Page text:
Our Bing Cosby is a Scottish guy with a cool accent and the gruffly look of a dock worker. He’s an interesting character who usually comes down to dinner with his daughter who stops after work almost every day. He’s having a hard time adjusting to not being “home” so she’s made it her mission to help him get to know everyone, assimilate into the culture here. Often times she has her dog with her so he hangs around the lobby, dragging his leash around while she’s busy glad-handing, introducing residents to one another and instigating conversations between us. I call her our Unofficial Ambassador, a title that she likes. One time age came up and she said she was 60 which shocked the pants off me. “I don’t believe it," I said, "you look more like 40!” She’s got a quick wit and replied, “You just said that because you want to be my best friend for life.” She gets her sense of humor from her crusty dad, only he tells bar jokes and likes his cocktails. One time someone asked him what his name was and he said, “It’s none of your business.”

Last night twelve of us were sitting at the farm house table including Bing, T-shirt Tom, Auntie Mame and a new woman I’d never seen before was sitting next to Bing when he was being teased about inviting the woman into his apartment. “Just to hear him sing!” the woman who been to Bing’s apartment defending herself. And someone else---okay, it was me---said, “that’s probably what he tells all the women he lures up there.” It was all good nurtured and only one person---the new woman---was not laughing and teasing the couple. 

After we broke up and were saying our ‘goodbyes’ New Woman came up to several of us and announced right out of the gate that she lived with Bing before he moved here. She was like a dog marking territory letting us know he was taken. I’m not sure he or his daughter believes that and if she thinks I’m going to spread that around campus she picked the wrong person. Auntie Mame, the pretend gossip columnist of Lady Land would have been a better choice to spill that pot of beans to. His daughter was not there that night but the impression she gives us is that her dad still misses her deceased mom and that didn’t jive with the impression New Woman gave. Our first campus mystery, oh my! (Oops, second mystery. Who was quarantined for two weeks was the first.)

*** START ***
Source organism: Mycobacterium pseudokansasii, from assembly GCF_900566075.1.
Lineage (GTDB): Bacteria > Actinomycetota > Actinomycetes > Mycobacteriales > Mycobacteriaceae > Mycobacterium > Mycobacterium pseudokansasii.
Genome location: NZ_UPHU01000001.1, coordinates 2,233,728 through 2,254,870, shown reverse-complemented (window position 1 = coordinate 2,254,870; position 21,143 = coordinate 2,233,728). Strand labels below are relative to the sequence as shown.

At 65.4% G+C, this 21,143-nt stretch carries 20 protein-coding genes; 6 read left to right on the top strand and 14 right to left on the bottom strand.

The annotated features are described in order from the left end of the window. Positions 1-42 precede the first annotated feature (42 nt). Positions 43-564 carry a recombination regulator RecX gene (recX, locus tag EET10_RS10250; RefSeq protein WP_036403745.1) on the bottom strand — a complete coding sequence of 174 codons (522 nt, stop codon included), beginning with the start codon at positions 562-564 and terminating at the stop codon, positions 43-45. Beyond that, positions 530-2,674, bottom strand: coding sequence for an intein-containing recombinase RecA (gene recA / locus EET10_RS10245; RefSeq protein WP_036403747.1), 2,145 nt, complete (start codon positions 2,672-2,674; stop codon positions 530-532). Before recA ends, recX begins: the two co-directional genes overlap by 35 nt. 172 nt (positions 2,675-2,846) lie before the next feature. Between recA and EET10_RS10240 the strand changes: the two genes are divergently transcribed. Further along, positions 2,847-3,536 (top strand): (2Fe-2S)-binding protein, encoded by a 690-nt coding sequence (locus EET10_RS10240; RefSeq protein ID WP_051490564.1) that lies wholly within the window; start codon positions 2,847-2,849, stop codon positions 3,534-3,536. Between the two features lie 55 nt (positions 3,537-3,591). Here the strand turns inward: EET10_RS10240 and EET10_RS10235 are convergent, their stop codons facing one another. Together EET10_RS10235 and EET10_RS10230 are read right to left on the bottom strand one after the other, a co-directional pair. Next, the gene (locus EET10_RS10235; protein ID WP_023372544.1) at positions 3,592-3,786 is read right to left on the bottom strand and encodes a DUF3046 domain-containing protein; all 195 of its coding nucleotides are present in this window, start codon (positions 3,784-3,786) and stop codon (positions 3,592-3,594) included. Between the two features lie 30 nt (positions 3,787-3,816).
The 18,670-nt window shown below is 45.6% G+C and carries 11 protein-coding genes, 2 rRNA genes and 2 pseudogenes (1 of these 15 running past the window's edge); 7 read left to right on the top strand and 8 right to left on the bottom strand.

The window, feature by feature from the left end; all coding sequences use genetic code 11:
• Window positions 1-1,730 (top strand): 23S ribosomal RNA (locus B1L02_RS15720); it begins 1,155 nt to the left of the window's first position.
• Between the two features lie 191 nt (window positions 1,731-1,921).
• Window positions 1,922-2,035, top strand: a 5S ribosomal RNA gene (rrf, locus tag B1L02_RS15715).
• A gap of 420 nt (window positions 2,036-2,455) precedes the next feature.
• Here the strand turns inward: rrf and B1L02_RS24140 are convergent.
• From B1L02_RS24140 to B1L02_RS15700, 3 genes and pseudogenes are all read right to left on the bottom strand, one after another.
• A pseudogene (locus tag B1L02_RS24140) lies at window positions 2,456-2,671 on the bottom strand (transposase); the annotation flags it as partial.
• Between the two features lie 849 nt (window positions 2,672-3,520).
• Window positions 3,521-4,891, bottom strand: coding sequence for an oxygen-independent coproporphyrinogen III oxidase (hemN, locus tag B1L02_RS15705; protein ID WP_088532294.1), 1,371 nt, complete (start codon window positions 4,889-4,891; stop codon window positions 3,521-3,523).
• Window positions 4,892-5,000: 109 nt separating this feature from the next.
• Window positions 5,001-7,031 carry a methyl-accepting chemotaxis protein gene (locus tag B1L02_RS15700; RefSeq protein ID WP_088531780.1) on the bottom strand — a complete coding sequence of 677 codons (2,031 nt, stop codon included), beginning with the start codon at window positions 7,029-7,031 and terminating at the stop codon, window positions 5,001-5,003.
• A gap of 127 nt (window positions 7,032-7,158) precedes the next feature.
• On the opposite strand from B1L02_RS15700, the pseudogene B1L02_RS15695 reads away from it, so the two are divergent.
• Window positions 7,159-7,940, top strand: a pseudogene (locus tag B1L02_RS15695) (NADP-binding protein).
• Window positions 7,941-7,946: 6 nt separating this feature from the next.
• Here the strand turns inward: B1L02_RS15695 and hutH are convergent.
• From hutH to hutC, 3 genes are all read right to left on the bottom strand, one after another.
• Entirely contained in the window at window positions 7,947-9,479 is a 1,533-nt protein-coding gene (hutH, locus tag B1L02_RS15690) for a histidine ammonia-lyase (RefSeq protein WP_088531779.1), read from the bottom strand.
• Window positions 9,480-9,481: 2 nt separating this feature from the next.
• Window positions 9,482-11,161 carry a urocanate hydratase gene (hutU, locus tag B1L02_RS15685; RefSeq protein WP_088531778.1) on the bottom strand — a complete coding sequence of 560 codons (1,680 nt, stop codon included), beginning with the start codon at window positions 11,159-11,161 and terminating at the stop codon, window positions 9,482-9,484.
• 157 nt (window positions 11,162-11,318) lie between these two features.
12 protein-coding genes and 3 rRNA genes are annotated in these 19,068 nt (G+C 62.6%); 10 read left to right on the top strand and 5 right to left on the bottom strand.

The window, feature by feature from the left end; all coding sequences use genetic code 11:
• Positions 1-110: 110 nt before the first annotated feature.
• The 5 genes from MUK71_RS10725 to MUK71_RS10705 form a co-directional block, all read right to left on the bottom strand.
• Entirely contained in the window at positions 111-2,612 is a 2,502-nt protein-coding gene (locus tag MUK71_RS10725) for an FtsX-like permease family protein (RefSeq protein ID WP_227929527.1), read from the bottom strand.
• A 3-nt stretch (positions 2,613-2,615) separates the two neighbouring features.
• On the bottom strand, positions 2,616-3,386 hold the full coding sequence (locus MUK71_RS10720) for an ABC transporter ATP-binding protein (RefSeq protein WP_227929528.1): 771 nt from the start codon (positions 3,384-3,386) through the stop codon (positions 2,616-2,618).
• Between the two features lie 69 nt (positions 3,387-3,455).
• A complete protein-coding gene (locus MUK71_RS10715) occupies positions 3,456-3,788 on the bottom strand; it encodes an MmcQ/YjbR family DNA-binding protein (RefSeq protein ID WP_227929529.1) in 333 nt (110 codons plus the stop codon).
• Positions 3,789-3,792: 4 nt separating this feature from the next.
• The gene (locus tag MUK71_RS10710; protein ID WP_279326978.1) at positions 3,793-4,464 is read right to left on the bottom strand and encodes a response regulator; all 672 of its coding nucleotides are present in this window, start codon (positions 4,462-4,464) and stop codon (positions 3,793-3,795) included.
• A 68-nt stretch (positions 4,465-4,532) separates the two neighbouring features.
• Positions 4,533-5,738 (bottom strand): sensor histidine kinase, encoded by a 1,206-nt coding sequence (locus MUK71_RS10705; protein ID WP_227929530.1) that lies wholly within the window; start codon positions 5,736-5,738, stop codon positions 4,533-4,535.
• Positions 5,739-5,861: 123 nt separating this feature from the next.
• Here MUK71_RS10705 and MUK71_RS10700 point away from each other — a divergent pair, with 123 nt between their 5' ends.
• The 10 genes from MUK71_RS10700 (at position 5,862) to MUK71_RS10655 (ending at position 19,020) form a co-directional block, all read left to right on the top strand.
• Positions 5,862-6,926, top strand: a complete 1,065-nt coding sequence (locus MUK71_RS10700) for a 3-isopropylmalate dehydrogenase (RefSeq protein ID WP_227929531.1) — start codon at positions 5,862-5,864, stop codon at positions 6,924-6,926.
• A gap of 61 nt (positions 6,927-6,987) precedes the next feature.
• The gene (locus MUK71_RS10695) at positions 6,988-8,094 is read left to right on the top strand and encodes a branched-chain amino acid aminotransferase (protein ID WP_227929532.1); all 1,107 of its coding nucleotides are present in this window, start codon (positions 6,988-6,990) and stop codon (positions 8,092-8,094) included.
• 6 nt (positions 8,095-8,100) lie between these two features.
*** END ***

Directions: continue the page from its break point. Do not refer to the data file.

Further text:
Bing admitted to me when we were alone once that he cried himself to sleep his first night here. He puts on a brave front when his daughter is here but when she leaves the table for a few minutes he’ll ask questions like, “Do any of you miss your house?” “Does anyone feel at home here?” "Do you regret moving here?"

The daughter tries so hard to pave the way for Bing to make friends and feel comfortable here. Daughters on that slippery slope of dealing with a dad with declining physicals and/or mental health---and I include my nieces in this statement---sure can do some heroic things to help their dads when the role reversal is growing into a living, breathing part of their lives. As I told Bing, “You’re lucky you have such a caring and accomplished daughter" and then I asked, "Do you trust her?" He does. His face glows with affection when he talks about her. So I gave him the same speech I gave my brother about letting go of his fears and grabbing on to that trust, knowing his daughter has his back no matter what happens. He's slowly losing his eye-sight and his daughter wants him to learn his way around here, make friends before that happens. His story is only one version of the same tale about why people move to a place like this. ©